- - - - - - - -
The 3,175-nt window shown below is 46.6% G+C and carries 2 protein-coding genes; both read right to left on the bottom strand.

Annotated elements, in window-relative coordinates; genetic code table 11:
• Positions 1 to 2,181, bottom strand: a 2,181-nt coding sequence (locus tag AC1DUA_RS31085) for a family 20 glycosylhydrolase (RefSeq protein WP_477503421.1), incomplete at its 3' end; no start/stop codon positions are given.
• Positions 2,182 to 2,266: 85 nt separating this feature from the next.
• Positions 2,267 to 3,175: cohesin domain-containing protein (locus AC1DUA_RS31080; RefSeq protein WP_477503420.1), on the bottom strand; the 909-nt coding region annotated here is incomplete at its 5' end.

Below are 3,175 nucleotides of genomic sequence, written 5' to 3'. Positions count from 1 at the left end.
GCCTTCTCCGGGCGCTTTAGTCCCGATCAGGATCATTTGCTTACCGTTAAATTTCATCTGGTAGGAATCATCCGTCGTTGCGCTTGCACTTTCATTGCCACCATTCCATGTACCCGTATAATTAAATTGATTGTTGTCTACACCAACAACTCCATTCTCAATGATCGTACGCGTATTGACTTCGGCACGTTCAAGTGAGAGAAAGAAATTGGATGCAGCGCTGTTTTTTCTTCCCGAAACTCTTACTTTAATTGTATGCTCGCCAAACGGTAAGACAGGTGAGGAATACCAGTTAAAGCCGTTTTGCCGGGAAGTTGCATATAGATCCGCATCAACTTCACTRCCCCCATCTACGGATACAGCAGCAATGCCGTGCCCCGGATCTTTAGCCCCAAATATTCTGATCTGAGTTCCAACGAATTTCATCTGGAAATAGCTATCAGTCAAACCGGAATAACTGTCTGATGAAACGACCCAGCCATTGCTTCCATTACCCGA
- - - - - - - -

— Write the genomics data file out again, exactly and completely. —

The 3,175-nt window shown below is 46.6% G+C and carries 2 protein-coding genes; both read right to left on the bottom strand.

Annotated elements, in window-relative coordinates; genetic code table 11:
• Positions 1 to 2,181, bottom strand: a 2,181-nt coding sequence (locus tag AC1DUA_RS31085) for a family 20 glycosylhydrolase (RefSeq protein WP_477503421.1), incomplete at its 3' end; no start/stop codon positions are given.
• Positions 2,182 to 2,266: 85 nt separating this feature from the next.
• Positions 2,267 to 3,175: cohesin domain-containing protein (locus AC1DUA_RS31080; RefSeq protein WP_477503420.1), on the bottom strand; the 909-nt coding region annotated here is incomplete at its 5' end.

Below are 3,175 nucleotides of genomic sequence, written 5' to 3'. Positions count from 1 at the left end.
GCCTTCTCCGGGCGCTTTAGTCCCGATCAGGATCATTTGCTTACCGTTAAATTTCATCTGGTAGGAATCATCCGTCGTTGCGCTTGCACTTTCATTGCCACCATTCCATGTACCCGTATAATTAAATTGATTGTTGTCTACACCAACAACTCCATTCTCAATGATCGTACGCGTATTGACTTCGGCACGTTCAAGTGAGAGAAAGAAATTGGATGCAGCGCTGTTTTTTCTTCCCGAAACTCTTACTTTAATTGTATGCTCGCCAAACGGTAAGACAGGTGAGGAATACCAGTTAAAGCCGTTTTGCCGGGAAGTTGCATATAGATCCGCATCAACTTCACTRCCCCCATCTACGGATACAGCAGCAATGCCGTGCCCCGGATCTTTAGCCCCAAATATTCTGATCTGAGTTCCAACGAATTTCATCTGGAAATAGCTATCAGTCAAACCGGAATAACTGTCTGATGAAACGACCCAGCCATTGCTTCCATTACCCGA